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Lucuma designs


Twenty years ago, Lucuma Designs, LLC, a US-based fair trade company, was founded by Alessandra Bravo and Don Blackowiak, to create opportunities for Peruvian artists to promote their finest craftsmanship. Soon after, they joined the Fair Trade Federation, a membership organisation of businesses who are committed to practising fair trade.

Alessandra said: “I felt the need to give back to my country and stay connected, so Don and I combined our talents and creative juices to provide work for top artists in need. All this while having fun, inspiring and guiding the creation of beautiful, handmade gifts that tell a story.”

Lucuma Designs strives to keep traditional crafts alive by giving artists the opportunity to do what they love. They collaborate closely with approximately 300 artisans within 22 small groups and family workshops throughout Peru (80% being women). Recently, they started working with the native community of Boruca in Costa Rica.

Allesandra said:

“Even though many of our knitters were not able to complete primary school, they tell us how their earnings have provided better nutrition and education for their children. It is rewarding to see that many are already proud parents of college graduates”.


In Peru, the organisation works with women from the Aymara community, an ethnic minority living near Lake Titicaca, on an Andean plateau at 12,500ft above sea level. With a rich, ancestral textile tradition, knitting provides these female farmers with a supplementary income that empowers them to have a greater voice within their households and communities. 

“Even though many of our knitters were not able to complete primary school, they tell us how their earnings have provided better nutrition and education for their children. It is rewarding to see that many are already proud parents of college graduates!”.   

With its sister organisation in Peru, Apumano S.A.C., employing five people on the ground, Lucuma can keep in daily contact with artists to co-ordinate production. They also provide business know-how, free consulting, and interest-free loans as needed.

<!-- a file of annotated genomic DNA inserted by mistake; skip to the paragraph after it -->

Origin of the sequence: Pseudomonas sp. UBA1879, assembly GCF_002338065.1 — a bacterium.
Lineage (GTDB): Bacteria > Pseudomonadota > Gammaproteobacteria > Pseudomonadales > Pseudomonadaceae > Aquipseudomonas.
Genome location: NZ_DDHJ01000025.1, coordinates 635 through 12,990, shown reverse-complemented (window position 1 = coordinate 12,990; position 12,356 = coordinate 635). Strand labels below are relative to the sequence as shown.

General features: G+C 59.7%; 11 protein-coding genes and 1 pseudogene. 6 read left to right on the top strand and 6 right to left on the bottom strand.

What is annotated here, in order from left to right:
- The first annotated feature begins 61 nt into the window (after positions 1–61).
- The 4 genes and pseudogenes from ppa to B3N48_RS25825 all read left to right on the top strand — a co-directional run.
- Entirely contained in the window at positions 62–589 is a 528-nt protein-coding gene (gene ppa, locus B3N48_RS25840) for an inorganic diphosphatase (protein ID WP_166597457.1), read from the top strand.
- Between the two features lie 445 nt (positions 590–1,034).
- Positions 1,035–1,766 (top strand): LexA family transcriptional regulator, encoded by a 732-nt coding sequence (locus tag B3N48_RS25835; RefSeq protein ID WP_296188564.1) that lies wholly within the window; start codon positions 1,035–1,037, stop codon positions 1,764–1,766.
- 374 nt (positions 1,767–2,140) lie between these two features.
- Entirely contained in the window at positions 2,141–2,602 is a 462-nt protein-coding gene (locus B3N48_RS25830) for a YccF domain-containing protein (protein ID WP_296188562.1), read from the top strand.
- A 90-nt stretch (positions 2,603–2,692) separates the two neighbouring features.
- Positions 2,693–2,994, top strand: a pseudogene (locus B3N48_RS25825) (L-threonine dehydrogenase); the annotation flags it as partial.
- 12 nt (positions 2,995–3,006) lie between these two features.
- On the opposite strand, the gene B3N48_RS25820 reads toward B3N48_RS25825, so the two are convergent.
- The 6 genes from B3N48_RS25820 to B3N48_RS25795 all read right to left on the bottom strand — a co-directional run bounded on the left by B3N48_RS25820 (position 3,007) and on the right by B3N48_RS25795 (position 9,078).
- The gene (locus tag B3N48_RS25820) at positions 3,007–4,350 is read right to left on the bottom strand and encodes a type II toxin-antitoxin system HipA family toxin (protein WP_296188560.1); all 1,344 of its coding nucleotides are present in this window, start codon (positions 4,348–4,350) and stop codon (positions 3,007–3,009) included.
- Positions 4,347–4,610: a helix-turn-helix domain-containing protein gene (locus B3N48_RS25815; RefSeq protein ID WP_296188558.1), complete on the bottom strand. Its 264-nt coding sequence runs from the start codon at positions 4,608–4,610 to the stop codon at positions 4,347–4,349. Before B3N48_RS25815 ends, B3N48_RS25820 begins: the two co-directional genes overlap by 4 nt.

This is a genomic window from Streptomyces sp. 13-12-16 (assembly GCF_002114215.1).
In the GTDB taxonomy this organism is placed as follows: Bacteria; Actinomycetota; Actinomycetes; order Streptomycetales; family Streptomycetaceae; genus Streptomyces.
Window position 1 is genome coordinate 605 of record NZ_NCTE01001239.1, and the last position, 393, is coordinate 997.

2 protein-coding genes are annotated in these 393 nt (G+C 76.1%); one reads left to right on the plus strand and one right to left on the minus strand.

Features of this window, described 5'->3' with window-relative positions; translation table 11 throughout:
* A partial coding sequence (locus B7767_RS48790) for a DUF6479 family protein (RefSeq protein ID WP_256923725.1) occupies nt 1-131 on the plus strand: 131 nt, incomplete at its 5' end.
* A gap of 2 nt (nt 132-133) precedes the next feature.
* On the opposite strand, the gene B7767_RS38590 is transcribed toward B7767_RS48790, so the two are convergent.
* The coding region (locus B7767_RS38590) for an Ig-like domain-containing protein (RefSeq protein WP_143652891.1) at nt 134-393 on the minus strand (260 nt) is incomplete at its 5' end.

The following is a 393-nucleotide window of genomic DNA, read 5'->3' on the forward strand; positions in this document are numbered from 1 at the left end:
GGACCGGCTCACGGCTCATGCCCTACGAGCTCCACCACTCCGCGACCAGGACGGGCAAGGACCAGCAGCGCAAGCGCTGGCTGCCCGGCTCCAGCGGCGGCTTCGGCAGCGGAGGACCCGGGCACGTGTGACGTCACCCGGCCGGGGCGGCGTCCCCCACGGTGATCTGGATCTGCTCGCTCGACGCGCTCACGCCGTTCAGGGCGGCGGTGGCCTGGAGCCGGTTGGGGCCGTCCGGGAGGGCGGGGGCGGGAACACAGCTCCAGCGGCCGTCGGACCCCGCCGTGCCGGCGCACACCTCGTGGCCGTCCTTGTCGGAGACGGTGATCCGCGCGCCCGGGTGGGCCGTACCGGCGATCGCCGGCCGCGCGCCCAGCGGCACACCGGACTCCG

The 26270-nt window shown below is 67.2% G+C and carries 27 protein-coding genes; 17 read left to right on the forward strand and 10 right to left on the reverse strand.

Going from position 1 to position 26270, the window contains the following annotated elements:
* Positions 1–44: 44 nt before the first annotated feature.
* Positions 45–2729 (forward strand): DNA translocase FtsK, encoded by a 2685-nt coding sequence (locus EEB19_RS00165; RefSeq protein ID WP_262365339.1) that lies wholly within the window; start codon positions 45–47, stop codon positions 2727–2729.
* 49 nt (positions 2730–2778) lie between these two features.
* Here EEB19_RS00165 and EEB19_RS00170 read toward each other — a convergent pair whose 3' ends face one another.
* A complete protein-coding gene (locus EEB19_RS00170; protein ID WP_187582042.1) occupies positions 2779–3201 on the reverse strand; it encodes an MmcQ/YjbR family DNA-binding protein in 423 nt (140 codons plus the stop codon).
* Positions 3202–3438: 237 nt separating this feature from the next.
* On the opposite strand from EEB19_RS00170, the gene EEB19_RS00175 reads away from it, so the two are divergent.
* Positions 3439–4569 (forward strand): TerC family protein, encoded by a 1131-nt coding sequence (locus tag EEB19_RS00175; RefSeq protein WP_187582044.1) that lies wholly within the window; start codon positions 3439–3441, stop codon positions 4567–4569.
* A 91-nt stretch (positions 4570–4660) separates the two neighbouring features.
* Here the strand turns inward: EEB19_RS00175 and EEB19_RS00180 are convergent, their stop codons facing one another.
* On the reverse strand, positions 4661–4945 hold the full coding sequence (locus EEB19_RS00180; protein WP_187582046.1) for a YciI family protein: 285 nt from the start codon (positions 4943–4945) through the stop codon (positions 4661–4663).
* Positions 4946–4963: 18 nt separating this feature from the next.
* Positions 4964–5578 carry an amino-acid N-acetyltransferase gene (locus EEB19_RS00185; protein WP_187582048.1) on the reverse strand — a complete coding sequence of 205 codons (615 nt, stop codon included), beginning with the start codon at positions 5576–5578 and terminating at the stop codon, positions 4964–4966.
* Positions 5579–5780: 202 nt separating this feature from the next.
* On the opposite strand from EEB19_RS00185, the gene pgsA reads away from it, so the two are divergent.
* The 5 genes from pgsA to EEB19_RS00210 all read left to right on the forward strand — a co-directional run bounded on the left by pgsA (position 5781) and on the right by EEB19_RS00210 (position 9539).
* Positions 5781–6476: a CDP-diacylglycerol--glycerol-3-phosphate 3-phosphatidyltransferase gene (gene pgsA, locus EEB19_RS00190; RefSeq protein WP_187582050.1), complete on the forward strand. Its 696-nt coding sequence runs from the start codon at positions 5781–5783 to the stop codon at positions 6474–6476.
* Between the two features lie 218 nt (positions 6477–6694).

To measure their impact, they conduct periodic interviews and visit their workshops frequently. Over the years, they have seen
noticeable improvements in many groups. Five years ago, they created an after-school programme through the group leader’s
church to support carvers, which now provides meals for over 300 children in their community.

In August 2016, we gave Lucuma Designs a Buyer Credit Facility to help them overcome cash flow issues, created by a sales peak between September to November, making it difficult to build stock for the season. With the approved credit, they were able to improve their production management, place advanced orders with their artists, and increase their range of goods. This reduced the number of lost orders due to out-of-stock items during the busiest season.           

Alessandra continued: “Since our beginning, we trained our artist partners to show us only their best quality products. It was tough for them at fist, but thanks to the training, they have managed to grow with us. We have been working together with many of our groups for over 15 years!              

“Today, we see how the market is changing and demanding even more from us and our artists. I suspect even closer collaboration and a focus on meaningful relationships between consumers and artists will be key for the future.”  

Impact of Covid-19

Sadly, the global pandemic has affected all levels of their supply chain, and the strict lockdown restrictions mean that producers cannot even rely on their small amount of secondary income from farming, as many are unable to transport their crops to market due to the government permits required. 

Speaking in July, Lucuma Co-founder Don Blackowiak said: “The Peruvian government has made a special payment to the poorest families, but so far only a single family qualified for this, out of nearly 300 artists who work with us, so we are looking for ways to keep supporting our artists as much as we can. 

“Our gourd carvers have isolated themselves in the village of Cochas and are limiting access to the community. As a result, workshops have been entirely or partially closed since mid-March. Many of the carvers also have fields to attend, and are working on them as they can. 

“However, with the dry season approaching, we worry very much for our artists if they remain unable to work or to transport their goods.” Lucuma is supporting gourd carvers in this isolated village, who are helping to feed the families of their producers through the local church. 

Don said: “We are so proud of this project. We see it as an amazing example of what is possible when fair trade enables a community to help themselves.” 

Gourd carver, Saturnino Velasquez, said: “Thank you very much for your help in favour of needy families in Cochas Chico, Peru. In our area, we are in good health, but our transit is restricted. We have supported many families in these past weeks, and so we have reached the neediest families, and we are planning to help 100 more.

“We cannot do it quickly or on a larger scale due to the difficulty we have in buying products such as rice, sugar, oil and other products, because we do not have the mobility to move from the centre to our area.”

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